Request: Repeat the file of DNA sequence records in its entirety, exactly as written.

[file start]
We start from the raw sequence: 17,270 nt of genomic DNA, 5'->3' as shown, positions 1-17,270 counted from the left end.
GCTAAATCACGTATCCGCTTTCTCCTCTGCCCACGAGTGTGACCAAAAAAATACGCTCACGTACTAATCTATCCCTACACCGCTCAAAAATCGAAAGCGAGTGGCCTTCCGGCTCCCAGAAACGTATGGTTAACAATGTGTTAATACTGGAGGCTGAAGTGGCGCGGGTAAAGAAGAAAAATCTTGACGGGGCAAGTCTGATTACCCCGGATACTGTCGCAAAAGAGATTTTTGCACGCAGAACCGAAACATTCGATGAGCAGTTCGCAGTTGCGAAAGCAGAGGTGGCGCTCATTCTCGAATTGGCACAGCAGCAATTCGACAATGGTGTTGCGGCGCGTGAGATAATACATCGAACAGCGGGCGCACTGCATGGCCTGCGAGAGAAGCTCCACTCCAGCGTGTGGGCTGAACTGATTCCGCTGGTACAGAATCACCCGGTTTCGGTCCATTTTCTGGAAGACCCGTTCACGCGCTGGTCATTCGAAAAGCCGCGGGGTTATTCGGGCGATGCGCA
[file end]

We start from the raw sequence: 17,270 nt of genomic DNA, 5'->3' as shown, positions 1-17,270 counted from the left end.
GCTAAATCACGTATCCGCTTTCTCCTCTGCCCACGAGTGTGACCAAAAAAATACGCTCACGTACTAATCTATCCCTACACCGCTCAAAAATCGAAAGCGAGTGGCCTTCCGGCTCCCAGAAACGTATGGTTAACAATGTGTTAATACTGGAGGCTGAAGTGGCGCGGGTAAAGAAGAAAAATCTTGACGGGGCAAGTCTGATTACCCCGGATACTGTCGCAAAAGAGATTTTTGCACGCAGAACCGAAACATTCGATGAGCAGTTCGCAGTTGCGAAAGCAGAGGTGGCGCTCATTCTCGAATTGGCACAGCAGCAATTCGACAATGGTGTTGCGGCGCGTGAGATAATACATCGAACAGCGGGCGCACTGCATGGCCTGCGAGAGAAGCTCCACTCCAGCGTGTGGGCTGAACTGATTCCGCTGGTACAGAATCACCCGGTTTCGGTCCATTTTCTGGAAGACCCGTTCACGCGCTGGTCATTCGAAAAGCCGCGGGGTTATTCGGGCGATGCGCA